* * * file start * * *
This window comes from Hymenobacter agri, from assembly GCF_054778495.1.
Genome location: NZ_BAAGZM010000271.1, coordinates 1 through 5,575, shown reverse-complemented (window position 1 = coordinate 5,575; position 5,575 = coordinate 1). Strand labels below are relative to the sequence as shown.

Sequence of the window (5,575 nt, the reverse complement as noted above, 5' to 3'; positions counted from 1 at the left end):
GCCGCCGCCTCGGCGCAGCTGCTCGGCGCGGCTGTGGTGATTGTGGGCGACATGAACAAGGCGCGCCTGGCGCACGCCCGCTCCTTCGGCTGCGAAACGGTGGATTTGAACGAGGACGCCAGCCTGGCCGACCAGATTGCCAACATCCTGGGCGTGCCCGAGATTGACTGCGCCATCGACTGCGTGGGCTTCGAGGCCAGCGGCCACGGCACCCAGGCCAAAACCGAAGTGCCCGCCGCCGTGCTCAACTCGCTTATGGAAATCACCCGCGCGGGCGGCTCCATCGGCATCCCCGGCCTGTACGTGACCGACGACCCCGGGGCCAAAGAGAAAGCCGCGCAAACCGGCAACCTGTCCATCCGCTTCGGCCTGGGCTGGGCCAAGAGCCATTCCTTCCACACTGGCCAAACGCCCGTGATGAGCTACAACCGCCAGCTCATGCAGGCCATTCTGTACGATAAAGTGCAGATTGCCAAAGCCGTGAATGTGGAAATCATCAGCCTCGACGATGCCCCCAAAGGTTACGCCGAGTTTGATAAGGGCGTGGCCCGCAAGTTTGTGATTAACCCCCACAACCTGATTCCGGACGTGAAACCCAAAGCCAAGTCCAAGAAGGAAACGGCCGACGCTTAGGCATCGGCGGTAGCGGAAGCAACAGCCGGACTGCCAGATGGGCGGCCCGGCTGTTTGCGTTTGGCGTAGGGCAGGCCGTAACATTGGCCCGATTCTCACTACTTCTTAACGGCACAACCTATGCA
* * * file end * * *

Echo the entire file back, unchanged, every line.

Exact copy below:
This window comes from Hymenobacter agri, from assembly GCF_054778495.1.
Genome location: NZ_BAAGZM010000271.1, coordinates 1 through 5,575, shown reverse-complemented (window position 1 = coordinate 5,575; position 5,575 = coordinate 1). Strand labels below are relative to the sequence as shown.

Sequence of the window (5,575 nt, the reverse complement as noted above, 5' to 3'; positions counted from 1 at the left end):
GCCGCCGCCTCGGCGCAGCTGCTCGGCGCGGCTGTGGTGATTGTGGGCGACATGAACAAGGCGCGCCTGGCGCACGCCCGCTCCTTCGGCTGCGAAACGGTGGATTTGAACGAGGACGCCAGCCTGGCCGACCAGATTGCCAACATCCTGGGCGTGCCCGAGATTGACTGCGCCATCGACTGCGTGGGCTTCGAGGCCAGCGGCCACGGCACCCAGGCCAAAACCGAAGTGCCCGCCGCCGTGCTCAACTCGCTTATGGAAATCACCCGCGCGGGCGGCTCCATCGGCATCCCCGGCCTGTACGTGACCGACGACCCCGGGGCCAAAGAGAAAGCCGCGCAAACCGGCAACCTGTCCATCCGCTTCGGCCTGGGCTGGGCCAAGAGCCATTCCTTCCACACTGGCCAAACGCCCGTGATGAGCTACAACCGCCAGCTCATGCAGGCCATTCTGTACGATAAAGTGCAGATTGCCAAAGCCGTGAATGTGGAAATCATCAGCCTCGACGATGCCCCCAAAGGTTACGCCGAGTTTGATAAGGGCGTGGCCCGCAAGTTTGTGATTAACCCCCACAACCTGATTCCGGACGTGAAACCCAAAGCCAAGTCCAAGAAGGAAACGGCCGACGCTTAGGCATCGGCGGTAGCGGAAGCAACAGCCGGACTGCCAGATGGGCGGCCCGGCTGTTTGCGTTTGGCGTAGGGCAGGCCGTAACATTGGCCCGATTCTCACTACTTCTTAACGGCACAACCTATGCA